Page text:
Updated Forecast of Final California SWP Allocation: 20%

Mother Nature was kind to California in February where monthly precipitation exceeded averages for the first month this water year (monthly chart).  This higher precipitation increases Hydrowonk’s prediction of the expected final SWP Allocation to 20%.  There is a reasonable chance that the final SWP Allocation will be zero.

Monthly Northern Sierra PrecipitationHydrowonk’s predictions are based on a study of the historic record of final State Water Project Allocations.  The model relates SWP allocations to the amount of water in storage at Oroville at the beginning of the water year and cumulative precipitation as measured by the Northern Sierra 8-Station index from October through April. 

Despite Nature’s bounty in February, cumulative precipitation remains significantly below average (slightly higher than 40% of historical average through February).  Therefore, the predicted final SWP Allocation remains at historical lows.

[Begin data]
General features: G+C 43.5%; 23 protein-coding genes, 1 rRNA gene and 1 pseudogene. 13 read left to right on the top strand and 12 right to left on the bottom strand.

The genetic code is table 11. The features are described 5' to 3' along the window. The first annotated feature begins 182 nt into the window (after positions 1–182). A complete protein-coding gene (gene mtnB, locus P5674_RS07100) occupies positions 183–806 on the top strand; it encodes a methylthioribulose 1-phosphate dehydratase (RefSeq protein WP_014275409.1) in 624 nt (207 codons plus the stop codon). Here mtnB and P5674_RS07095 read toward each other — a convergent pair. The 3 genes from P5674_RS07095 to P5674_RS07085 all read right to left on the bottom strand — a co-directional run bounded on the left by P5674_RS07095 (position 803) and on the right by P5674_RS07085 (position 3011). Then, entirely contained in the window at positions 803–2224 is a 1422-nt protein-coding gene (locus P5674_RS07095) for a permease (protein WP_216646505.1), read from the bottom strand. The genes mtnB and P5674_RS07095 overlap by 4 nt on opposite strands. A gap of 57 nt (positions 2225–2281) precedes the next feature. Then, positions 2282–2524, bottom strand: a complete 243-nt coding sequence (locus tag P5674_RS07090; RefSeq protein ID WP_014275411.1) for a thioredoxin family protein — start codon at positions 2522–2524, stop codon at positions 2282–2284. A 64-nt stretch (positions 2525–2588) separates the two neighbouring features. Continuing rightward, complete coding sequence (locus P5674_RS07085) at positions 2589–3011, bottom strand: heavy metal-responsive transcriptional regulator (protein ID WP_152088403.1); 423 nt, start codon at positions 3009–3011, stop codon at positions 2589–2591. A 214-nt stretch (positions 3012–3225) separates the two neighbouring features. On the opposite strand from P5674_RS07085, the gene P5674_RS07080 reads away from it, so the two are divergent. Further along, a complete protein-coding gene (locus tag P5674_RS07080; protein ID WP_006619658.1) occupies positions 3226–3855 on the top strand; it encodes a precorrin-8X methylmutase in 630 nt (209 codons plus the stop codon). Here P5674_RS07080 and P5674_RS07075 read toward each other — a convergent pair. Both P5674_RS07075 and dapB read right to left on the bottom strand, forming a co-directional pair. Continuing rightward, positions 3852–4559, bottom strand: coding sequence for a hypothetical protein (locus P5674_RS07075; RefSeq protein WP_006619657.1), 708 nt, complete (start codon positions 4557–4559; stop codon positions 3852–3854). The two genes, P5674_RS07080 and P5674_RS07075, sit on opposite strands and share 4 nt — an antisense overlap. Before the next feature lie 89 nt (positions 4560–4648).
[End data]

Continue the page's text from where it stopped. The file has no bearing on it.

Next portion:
Cumulative Northern Sierra Precipitation

There is much uncertainty surrounding Hydrowonk’s prediction.  As shown by the probability distribution of predicted final SWP Allocations, the expected 20% allocation is the most likely number, but a zero allocation is almost as likely.  There is less than a 20% chance that the final SWP Allocation will exceed 30% and only a 6% chance that the final SWP Allocation will exceed 40%.

Probability Distribution of Final SWP Allocation

Mother Nature threw California a bone in February.  While helpful, the situation remains “bone dry.”

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About Rodney T. Smith

Rodney T. Smith, Ph.D., President of Stratecon Inc.—an economics and strategic planning consulting firm—advises public and private sector water users on the acquisition, sale and leasing of water rights and water supplies in the western U.S. He is routinely involved in economic valuation of water rights, water investments, and negotiation of water acquisition and transportation agreements and has served as an expert witness in the economic valuation of groundwater resources, disputes over the economic interpretation of water contracts, economics of water conservation and water use practices, and the socio-economic impacts of land fallowing. For more information, see www.stratwater.com.